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December 2, 2012
Notre Dame had won national titles before. But the concept of playing in bowl games to win a championship was a foreign notion to the Irish at the time.
Notre Dame’s return to the bowl scene in 1970 after a 45-year hiatus brought the Irish into modern times. After losing to Texas in the Jan. 1, 1971 Cotton Bowl, Notre Dame returned to Dallas the following year and defeated the No. 1 Longhorns, 24-11, to end Texas’ 30-game winning streak. Nebraska and Heisman Trophy winner Johnny Rodgers blew out the Irish in the Jan. 1, 1973 Orange Bowl.
Led by junior quarterback Tom Clements, the Irish strung together 10 straight victories during the ’73 regular season and ranked No. 3 when they were matched up with undefeated and No. 1-ranked Alabama on New Year’s Eve.
The Crimson Tide, coached by the legendary Paul “Bear” Bryant, was in the midst of one of the great runs in college football history. From 1971-75, Alabama won 54 games and lost six. Four of those losses came in bowl games, and two would come against Ara Parseghian and the Fighting Irish.
“At Notre Dame, football is a religion; at Alabama, it’s a way of life,” said ABC color commentator Howard Cosell, who was part of a three-man broadcast booth that also included play-by-play man Chris Schenkel and analyst Bud Wilkinson -- the legendary Oklahoma coach.
The 1973 Notre Dame squad boasted a thrashing-machine ground game. The Irish racked up an incomparable 350.2 yards rushing per game, marking the third time in six seasons that Notre Dame averaged better than 300 yards on the ground.
The match-up was tailor-made for the national championship. The Crimson Tide had allowed more than 14 points just once during the 1973 season. Tulane Stadium in New Orleans - pre-Superdome - served as the venue for the national title clash.
The game lived up to the hype. The lead changed hands six times. Neither team led by more than seven points. Alabama had negative yardage after the first quarter, but finished with 233 yards rushing. The Irish had to earn every one of their 257 yards rushing on 59 attempts.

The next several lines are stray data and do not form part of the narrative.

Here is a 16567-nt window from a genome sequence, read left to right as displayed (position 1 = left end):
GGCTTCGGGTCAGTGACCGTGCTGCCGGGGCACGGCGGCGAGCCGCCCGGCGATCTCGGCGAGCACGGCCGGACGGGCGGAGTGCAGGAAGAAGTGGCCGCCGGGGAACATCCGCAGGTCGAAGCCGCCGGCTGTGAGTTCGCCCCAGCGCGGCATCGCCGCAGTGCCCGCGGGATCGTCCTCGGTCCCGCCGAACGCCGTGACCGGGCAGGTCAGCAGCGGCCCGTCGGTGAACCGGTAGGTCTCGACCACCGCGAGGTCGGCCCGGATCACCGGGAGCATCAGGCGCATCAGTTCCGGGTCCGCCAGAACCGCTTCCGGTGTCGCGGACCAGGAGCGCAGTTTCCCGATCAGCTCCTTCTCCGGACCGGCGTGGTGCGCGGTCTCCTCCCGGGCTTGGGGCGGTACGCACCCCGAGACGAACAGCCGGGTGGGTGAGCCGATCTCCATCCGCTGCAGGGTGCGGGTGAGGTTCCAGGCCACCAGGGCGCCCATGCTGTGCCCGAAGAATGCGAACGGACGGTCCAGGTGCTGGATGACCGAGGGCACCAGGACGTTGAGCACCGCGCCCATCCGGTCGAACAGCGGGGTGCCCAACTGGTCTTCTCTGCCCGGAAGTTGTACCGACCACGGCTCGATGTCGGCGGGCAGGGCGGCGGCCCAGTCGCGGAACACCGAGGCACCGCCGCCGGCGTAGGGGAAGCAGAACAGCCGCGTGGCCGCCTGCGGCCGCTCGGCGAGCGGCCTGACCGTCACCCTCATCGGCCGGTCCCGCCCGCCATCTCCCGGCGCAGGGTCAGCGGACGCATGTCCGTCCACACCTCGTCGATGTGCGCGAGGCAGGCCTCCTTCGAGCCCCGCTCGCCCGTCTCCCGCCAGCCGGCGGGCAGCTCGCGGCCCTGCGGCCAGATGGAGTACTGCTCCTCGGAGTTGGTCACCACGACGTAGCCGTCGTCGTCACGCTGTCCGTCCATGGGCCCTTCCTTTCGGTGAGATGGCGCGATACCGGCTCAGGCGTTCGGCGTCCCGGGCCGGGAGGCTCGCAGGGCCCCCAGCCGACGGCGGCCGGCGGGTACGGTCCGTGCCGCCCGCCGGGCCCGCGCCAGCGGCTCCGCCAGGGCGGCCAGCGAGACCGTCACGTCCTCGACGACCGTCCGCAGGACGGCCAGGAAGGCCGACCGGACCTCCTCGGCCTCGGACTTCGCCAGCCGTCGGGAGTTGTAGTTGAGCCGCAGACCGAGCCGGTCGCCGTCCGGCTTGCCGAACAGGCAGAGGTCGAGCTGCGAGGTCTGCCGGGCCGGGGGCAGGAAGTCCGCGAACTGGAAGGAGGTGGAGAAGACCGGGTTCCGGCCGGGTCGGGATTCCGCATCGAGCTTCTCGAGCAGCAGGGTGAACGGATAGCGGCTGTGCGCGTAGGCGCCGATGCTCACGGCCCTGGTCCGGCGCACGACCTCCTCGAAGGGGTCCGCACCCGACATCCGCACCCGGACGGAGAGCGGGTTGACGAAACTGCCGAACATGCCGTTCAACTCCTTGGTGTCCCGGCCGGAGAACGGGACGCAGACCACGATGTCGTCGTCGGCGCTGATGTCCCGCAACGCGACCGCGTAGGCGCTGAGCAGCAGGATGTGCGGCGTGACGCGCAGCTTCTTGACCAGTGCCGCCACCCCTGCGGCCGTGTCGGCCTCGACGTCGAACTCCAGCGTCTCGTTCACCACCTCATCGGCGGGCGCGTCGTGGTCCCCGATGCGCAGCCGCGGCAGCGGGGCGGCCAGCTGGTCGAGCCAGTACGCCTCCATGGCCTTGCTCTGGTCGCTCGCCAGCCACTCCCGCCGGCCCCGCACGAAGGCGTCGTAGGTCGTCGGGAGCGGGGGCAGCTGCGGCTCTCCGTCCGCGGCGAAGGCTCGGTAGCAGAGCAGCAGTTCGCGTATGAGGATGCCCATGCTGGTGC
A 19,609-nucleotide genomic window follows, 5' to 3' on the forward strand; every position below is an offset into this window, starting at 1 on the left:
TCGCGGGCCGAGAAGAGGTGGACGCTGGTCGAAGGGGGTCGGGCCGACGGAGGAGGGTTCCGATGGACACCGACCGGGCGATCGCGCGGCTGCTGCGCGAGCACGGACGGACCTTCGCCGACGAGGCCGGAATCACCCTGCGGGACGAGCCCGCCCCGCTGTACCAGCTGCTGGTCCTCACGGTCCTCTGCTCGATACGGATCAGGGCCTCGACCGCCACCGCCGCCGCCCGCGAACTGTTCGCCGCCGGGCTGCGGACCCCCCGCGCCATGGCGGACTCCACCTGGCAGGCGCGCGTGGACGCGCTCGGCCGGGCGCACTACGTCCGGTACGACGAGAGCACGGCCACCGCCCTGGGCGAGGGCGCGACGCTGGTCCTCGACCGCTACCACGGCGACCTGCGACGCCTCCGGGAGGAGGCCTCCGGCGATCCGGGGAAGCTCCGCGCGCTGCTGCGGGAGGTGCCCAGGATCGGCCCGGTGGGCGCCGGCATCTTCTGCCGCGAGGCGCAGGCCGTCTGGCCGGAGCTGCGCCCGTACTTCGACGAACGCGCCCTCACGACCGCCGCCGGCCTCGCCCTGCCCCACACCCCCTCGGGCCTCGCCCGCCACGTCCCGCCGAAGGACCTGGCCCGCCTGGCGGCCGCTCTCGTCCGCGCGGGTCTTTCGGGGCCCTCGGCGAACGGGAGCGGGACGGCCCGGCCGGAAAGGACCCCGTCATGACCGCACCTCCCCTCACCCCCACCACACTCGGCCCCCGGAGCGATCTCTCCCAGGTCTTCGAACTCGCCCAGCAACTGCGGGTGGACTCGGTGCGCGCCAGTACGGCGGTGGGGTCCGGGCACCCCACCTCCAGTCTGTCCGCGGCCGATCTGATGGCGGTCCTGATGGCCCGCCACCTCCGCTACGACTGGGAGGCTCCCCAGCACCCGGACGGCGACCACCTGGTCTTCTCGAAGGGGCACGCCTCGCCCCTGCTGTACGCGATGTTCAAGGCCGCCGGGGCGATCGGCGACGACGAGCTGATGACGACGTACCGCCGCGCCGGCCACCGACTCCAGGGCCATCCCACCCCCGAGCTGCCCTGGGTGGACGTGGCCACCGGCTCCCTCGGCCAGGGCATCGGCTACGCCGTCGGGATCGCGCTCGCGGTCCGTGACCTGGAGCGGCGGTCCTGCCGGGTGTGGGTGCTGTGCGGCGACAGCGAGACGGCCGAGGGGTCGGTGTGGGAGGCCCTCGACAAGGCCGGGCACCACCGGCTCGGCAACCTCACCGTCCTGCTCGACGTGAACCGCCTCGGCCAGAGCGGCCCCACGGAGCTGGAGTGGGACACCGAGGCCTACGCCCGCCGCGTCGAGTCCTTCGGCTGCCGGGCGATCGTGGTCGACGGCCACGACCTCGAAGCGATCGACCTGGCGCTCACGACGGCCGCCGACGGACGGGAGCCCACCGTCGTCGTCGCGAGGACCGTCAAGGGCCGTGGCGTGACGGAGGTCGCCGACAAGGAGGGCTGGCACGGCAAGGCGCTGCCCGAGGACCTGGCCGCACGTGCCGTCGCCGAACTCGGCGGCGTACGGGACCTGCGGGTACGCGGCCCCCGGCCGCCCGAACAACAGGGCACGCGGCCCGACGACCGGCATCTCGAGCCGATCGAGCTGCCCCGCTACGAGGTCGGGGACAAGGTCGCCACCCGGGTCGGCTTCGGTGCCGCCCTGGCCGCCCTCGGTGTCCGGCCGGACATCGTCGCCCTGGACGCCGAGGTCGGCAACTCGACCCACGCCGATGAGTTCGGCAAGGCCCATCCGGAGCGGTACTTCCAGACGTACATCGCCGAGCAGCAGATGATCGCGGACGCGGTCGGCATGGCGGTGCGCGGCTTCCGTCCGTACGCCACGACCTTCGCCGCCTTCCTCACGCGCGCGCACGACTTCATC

The Irish capped a seven-play, 64-yard drive with a six-yard touchdown run by Wayne “The Train” Bullock with 3:19 left in the first quarter. Clements, who would complete just 7-of-12 passes on the evening, hooked up with receiver Pete Demmerle three times on the drive for 59 yards. The extra point attempt was missed due to a bad snap.
Alabama took the lead midway through the second quarter on a six-yard touchdown run by Randy Billingsley. But Notre Dame regained the advantage on the ensuing kickoff when freshman Al Hunter sprinted 93 yards untouched. Clements’ pass to Demmerle for the two-point conversion gave the Irish a 14-7 lead with 7:17 left in the second quarter. Alabama would pull to within 14-10 at halftime on Bill Davis’ 39-yard field goal with 39 seconds left.
Alabama regained the lead in the third quarter on an 11-play, 93-yard drive, capped by a Wilbur Jackson five-yard run. But Notre Dame was back on top, 21-17, with 2:30 left in the third quarter when the Irish converted a turnover into a 12-yard Eric Penick touchdown run.
The Tide turned to some razzle-dazzle for the fifth lead change of the game. Halfback Mike Stock hit back-up quarterback Richard Todd for a 25-yard touchdown. But Davis’ extra point failed, which would prove crucial.
Notre Dame marched 79 yards on 11 plays - inside the Crimson Tide five - before settling for a 19-yard Bob Thomas field goal (who had missed two earlier) and a 24-23 lead.
Bryant would make a critical decision after Greg Gantt’s 69-yard punt to the Irish one. Notre Dame ran into Gantt on the punt, which would have given the Tide a 4th-and-5 at their own 30. Bryant elected to let the punt stand and try to force the Irish into a return punt.
On 3rd-and-8 from the Irish three after a false start penalty, Clements wanted to hit tight end Dave Casper for the first down. But he was jostled off the line of scrimmage from the right side of the formation. Seldom-used tight end Robin Weber - attached left - got a clean release and caught Clements’ perfectly thrown pass for a 35-yard gain, and the Irish ran out the clock.
Thirty-nine years after Notre Dame and Alabama squared off for the first time with the national title at stake, the Irish and the Crimson Tide will do it again on Jan. 7 in Miami.
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